Hamza Abbas was the only Christmas terror plot accused to call a witness in his defence.As Melbourne prepared to celebrate Christmas in 2016, Ibrahim Abbas was plotting bloodshed and fear.
The young radical was going to “wage violent jihad” against non-believers in an attack on Federation Square, slicing people’s necks and “chopping to kill” those fleeing in terror.
After a two-month trial in the Supreme Court, a dozen jurors retired on Wednesday to consider whether he was alone in his preparations or if his younger brother Hamza Abbas, 23, cousin Abdullah Chaarani, 27, and friend Ahmed Mohamed, 25, were part of the conspiracy.
Prosecutor Nick Papas QC spent weeks building a case against the trio, relying on witness testimony alongside covert surveillance, and secret recordings from inside Mohamed’s car and prison.
Mohamed and Chaarani are said to have been involved from as early as October 2016, while Hamza is alleged to have joined the plot in December.
It was alleged Mohamed saved an al-Qaeda magazine article “How to make a bomb in the kitchen of your mom” and Chaarani researched sparkler explosives.
Jurors were shown photos of evidence seized by police from the men’s homes – a red tub containing more than 800 matches, the beginnings of a pipe bomb and chemicals including hydrogen peroxide that could be used in a detonator.
Other CCTV footage captured Chaarani carrying a machete into his home and the foursome meeting at Federation Square on December 21 for what Mr Papas says was a reconnaissance mission.
Witnesses included police who recalled Chaarani asking the federal officers who arrested him to “make me a martyr”.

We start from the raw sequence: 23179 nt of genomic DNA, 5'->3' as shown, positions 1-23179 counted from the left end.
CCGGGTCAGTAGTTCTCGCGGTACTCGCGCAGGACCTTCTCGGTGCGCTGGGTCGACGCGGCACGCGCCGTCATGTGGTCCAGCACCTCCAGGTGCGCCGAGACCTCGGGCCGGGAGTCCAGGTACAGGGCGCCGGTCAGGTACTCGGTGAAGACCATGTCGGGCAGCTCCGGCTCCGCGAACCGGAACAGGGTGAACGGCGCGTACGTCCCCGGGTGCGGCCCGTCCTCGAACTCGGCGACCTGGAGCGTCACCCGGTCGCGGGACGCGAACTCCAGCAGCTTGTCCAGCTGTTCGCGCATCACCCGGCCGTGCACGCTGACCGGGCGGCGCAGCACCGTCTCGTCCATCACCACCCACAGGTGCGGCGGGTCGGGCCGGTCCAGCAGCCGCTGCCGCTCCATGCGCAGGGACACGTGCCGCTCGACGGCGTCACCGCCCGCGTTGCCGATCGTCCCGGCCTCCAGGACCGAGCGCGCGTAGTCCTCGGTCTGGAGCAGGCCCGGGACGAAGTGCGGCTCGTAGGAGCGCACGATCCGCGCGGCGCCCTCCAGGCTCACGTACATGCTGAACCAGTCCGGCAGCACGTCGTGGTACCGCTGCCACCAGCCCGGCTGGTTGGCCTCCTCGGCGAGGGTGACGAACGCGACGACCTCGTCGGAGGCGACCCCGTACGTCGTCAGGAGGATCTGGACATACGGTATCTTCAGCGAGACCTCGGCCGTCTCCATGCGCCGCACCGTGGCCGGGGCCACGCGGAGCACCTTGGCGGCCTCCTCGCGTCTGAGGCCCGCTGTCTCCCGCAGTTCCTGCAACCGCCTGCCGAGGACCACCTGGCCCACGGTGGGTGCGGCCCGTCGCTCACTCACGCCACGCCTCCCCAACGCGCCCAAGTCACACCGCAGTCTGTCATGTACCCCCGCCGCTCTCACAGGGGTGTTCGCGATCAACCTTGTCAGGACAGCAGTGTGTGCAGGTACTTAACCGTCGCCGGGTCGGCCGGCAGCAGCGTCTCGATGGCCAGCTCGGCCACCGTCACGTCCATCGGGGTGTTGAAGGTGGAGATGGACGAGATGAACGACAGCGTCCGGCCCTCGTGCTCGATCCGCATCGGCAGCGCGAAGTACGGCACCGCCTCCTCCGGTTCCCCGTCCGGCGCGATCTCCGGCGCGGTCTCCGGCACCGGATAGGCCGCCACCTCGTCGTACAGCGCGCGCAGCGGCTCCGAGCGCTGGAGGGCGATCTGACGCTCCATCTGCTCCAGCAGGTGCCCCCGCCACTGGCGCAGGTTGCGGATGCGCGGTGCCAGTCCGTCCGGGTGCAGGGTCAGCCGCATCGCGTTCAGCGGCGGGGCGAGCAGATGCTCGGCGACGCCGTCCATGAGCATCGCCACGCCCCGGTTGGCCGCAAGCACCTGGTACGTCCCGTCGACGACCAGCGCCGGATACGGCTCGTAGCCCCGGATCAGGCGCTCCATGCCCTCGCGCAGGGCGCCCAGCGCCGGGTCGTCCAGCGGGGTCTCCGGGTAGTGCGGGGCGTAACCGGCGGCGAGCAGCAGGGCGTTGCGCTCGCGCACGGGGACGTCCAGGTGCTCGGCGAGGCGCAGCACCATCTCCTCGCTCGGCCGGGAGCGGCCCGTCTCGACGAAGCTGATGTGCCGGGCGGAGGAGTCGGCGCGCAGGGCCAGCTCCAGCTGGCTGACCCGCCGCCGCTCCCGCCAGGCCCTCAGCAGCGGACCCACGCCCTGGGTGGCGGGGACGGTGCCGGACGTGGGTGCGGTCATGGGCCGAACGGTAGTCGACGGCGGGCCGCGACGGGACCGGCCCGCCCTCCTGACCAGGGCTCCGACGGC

And then there was Ibrahim, the prosecution’s star witness, who admitted he needed a team to pull off his plan.
The 24-year-old confessed his plot to police and pleaded guilty earlier this year.
He believed “it’s fine for me to kill ns” because Muslims have been killed in wars involving .
“It’s not hard to kill a person with a machete, it just takes one slice to the neck,” he told police.
In the witness box he tried to take it back, claiming he told elaborate lies because he wanted to “scare the interviewers”.
He portrayed himself as the leader and denied Mr Papas’ suggestion that was just a lie to protect his family and friend.
Only Hamza called a witness in his defence, his sister Nabila, who backed his lawyer Felicity Gerry QC’s claim he was a “fish brain” who couldn’t remember what to buy from the supermarket.
“There’s no point in telling him the purpose or detail, he can’t be trusted,” Ms Gerry said, referring to Hamza as Ibrahim’s “idiot brother”.
Chaarani did have extremist propaganda in his possession, was interested in Islamic State and may have believed the caliphate to be legitimate, his barrister Patrick Tehan QC conceded.
“But to download and access this material does not a terrorist make,” the lawyer said, adding while it’s disturbing for young men to be excited by torture that too was “not a crime”.
Jurors were also told of Chaarani’s desire to to travel to Malaysia.
Mohamed’s interest in Islamic State goes back further than the alleged plot and jurors were shown photos of him posing with an IS flag in 2015 and heard of his attempts to travel to Malaysia.
His lawyer John Kelly SC pointed to evidence of Mohamed telling Ibrahim “no” and “not now” as evidence he had not agreed to be part of anything.